Outcomes of Day 1 Multiple Organ Dysfunction Syndrome in the PICU

Pediatric Existing Data Analysis (PEDAL) Investigators and Pediatric Acute Lung Injury and Sepsis Investigators (PALISI) Network

Research output: Contribution to journalArticlepeer-review

2 Scopus citations

Abstract

OBJECTIVES: We sought to describe current outcomes of Multiple Organ Dysfunction Syndrome present on day 1 of PICU admission. DESIGN: Retrospective observational cohort study. SETTING: Virtual Pediatric Systems, LLC, database admissions, January 2014 and December 2015. PATIENTS: We analyzed 194,017 consecutive PICU admissions, (age 1 mo to 18 yr) from the 2014-2015 Virtual Pediatric Systems database. INTERVENTIONS: We identified day 1 Multiple Organ Dysfunction Syndrome by International Pediatric Sepsis Consensus Conference criteria with day 1 laboratory and vital sign values. Functional status was evaluated by Pediatric Overall Performance Category and Pediatric Cerebral Performance Category scores from PICU admission and discharge. MEASUREMENTS AND MAIN RESULTS: Overall, PICU mortality was 2.1%. We identified day 1 Multiple Organ Dysfunction Syndrome in 14.4% of admissions. Patients with Multiple Organ Dysfunction Syndrome had higher mortality than those without Multiple Organ Dysfunction Syndrome (10.3% vs 0.7%; p < 0.0001), and a higher percentage of survivors had greater than or equal to 2 category worsening in Pediatric Cerebral Performance Category score (3.6% vs 0.5%; p < 0.0001) or Pediatric Overall Performance Category score (6.0% vs 1.8%; p < 0.0001). The odds of death with day 1 Multiple Organ Dysfunction Syndrome was 14.3 (95% CI, 13-15.7), while the odds of death or discharge with Pediatric Overall Performance Category/Pediatric Cerebral Performance Category score greater than or equal to 3 (poor functional outcome) was 6.7 (95% CI, 6-7.4). In a subset of 148,188 patients from hospitals where limitation of support decisions were recorded, 5.8% patients with Multiple Organ Dysfunction Syndrome had limitation of support decisions in place, compared with 0.8% of patients without Multiple Organ Dysfunction Syndrome (p < 0.0001). Of day 1 Multiple Organ Dysfunction Syndrome patients who died, 43.1% had limitation of support decisions in place, and 41.6% had withdrawal of life-sustaining therapies (p < 0.0001). CONCLUSIONS: Multiple Organ Dysfunction Syndrome present on day 1 of admission continues to be a major source of morbidity and mortality in the PICU, but risk of poor neurologic outcome may be improved. Further research is needed to understand decisions regarding limitation of support and withdrawal of life-sustaining therapy decisions in patients admitted with day 1 Multiple Organ Dysfunction Syndrome.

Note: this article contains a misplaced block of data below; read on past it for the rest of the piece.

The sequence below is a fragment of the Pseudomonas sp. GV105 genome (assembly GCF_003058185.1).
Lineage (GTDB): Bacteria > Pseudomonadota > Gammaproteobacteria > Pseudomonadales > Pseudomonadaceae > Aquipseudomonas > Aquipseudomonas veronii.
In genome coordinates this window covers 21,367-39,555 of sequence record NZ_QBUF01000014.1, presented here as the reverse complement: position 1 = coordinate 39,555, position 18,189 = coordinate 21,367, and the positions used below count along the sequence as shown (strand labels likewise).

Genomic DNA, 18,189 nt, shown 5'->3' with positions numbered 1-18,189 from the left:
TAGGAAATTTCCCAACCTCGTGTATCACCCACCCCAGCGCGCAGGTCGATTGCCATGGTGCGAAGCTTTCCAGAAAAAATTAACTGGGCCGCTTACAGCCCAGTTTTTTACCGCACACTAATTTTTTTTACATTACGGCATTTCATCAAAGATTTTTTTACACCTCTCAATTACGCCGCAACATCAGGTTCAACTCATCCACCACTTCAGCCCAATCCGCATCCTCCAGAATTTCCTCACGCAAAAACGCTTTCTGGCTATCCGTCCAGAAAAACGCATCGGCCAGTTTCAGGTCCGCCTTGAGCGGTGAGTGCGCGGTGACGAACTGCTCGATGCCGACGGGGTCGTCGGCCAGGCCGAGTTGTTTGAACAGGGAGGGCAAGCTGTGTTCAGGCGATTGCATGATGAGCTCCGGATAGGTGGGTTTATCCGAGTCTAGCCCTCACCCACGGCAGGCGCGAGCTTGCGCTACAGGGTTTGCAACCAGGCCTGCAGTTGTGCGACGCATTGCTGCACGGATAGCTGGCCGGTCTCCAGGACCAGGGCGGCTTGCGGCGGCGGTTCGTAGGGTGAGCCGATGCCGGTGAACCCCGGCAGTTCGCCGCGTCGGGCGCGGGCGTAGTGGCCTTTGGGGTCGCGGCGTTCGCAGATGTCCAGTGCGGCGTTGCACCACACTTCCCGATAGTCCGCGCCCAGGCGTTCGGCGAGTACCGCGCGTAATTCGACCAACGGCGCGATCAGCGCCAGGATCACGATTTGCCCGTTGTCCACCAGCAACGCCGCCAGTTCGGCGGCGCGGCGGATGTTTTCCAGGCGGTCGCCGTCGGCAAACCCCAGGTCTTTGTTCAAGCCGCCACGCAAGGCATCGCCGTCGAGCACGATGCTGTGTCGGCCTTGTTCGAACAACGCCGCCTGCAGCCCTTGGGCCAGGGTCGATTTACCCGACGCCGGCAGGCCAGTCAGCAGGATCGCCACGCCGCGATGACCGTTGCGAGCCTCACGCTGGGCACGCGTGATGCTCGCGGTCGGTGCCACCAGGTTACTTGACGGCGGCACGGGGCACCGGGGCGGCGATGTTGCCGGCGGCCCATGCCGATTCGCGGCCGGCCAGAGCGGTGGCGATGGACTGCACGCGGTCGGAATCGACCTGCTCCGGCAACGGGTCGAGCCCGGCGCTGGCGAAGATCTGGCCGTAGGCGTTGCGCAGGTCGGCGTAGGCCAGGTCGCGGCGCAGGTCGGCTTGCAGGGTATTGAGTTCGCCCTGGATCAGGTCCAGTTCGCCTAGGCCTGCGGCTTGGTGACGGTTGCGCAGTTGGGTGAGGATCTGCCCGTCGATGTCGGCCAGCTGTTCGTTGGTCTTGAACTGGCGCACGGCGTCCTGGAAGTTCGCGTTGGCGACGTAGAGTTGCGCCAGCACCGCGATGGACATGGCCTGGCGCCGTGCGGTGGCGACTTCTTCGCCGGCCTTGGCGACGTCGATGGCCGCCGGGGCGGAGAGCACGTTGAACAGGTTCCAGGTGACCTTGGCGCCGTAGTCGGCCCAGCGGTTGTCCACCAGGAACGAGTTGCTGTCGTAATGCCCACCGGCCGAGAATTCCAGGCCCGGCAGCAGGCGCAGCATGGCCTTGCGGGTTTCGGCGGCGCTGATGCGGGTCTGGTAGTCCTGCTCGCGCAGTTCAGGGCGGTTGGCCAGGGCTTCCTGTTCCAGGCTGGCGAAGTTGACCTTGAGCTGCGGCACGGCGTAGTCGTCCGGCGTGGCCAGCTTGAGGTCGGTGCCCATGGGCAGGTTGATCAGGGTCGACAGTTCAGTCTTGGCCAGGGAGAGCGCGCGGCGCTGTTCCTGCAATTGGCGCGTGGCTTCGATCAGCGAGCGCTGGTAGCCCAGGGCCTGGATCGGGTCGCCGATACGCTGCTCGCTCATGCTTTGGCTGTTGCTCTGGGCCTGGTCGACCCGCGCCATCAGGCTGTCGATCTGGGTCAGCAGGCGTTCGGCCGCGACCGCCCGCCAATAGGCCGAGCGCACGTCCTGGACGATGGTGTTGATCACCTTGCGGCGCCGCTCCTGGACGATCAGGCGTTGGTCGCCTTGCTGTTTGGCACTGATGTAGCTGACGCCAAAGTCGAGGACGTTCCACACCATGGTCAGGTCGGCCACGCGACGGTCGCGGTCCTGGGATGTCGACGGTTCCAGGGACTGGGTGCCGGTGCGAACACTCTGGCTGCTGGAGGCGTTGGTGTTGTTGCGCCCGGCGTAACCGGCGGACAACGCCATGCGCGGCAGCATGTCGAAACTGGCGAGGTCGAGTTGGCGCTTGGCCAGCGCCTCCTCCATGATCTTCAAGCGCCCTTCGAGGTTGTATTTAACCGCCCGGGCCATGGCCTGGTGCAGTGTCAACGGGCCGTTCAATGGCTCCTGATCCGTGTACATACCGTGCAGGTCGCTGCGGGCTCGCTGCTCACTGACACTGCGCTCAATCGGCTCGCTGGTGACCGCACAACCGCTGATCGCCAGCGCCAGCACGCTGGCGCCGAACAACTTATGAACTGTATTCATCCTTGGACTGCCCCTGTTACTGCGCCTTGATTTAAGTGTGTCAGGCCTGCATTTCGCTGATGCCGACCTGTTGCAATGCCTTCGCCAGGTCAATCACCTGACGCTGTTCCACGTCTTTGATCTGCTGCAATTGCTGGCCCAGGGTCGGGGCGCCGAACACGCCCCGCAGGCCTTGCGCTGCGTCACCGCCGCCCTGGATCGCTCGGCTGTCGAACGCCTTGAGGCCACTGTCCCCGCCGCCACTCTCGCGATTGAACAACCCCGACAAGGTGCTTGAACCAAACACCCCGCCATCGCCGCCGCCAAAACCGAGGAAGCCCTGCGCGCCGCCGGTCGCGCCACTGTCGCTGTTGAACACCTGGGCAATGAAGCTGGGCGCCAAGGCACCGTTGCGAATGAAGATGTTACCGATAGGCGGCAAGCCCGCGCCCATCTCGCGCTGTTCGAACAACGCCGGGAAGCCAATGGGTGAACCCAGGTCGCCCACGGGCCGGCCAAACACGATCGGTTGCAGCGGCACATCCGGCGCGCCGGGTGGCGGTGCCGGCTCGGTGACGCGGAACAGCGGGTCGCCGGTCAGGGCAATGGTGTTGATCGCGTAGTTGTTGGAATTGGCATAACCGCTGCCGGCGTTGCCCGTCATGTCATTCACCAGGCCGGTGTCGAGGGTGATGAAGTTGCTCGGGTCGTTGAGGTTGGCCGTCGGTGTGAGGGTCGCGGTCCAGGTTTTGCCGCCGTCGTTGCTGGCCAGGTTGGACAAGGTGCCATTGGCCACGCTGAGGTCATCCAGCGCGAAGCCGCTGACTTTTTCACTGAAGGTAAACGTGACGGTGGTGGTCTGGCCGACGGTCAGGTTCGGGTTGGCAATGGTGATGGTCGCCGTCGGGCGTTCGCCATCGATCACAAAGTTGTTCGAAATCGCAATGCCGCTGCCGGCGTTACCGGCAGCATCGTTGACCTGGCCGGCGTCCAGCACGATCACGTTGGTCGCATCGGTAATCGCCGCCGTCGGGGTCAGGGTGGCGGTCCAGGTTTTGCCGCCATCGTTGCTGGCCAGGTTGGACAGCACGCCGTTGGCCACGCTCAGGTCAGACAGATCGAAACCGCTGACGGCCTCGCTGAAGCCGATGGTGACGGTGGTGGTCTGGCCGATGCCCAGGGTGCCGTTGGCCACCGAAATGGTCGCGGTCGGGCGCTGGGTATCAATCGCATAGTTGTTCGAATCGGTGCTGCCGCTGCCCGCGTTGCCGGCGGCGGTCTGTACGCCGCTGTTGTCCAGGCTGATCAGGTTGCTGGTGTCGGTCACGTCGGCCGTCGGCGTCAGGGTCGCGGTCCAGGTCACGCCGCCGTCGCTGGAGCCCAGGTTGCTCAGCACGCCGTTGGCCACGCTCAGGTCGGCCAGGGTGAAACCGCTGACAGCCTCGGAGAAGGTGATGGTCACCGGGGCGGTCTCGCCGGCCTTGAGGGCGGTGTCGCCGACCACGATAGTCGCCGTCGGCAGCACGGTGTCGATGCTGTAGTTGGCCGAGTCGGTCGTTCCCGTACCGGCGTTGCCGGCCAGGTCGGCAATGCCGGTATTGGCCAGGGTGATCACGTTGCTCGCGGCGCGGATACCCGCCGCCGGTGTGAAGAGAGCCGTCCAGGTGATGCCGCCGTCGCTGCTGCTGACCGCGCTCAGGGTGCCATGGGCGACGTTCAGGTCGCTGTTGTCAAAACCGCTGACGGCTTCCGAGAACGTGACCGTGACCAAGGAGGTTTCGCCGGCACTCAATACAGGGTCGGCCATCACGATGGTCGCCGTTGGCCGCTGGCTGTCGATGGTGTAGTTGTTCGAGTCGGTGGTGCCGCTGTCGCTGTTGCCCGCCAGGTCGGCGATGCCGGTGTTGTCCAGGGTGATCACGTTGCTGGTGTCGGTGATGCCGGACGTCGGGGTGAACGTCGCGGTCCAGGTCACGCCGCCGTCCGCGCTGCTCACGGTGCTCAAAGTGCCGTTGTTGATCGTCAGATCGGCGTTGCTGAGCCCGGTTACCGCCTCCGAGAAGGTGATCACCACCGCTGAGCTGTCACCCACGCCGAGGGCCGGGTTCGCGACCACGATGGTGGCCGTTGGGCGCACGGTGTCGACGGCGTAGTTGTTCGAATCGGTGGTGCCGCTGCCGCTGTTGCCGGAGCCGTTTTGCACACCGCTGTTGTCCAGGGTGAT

ASJC Scopus subject areas

  • Pediatrics, Perinatology, and Child Health
  • Critical Care and Intensive Care Medicine

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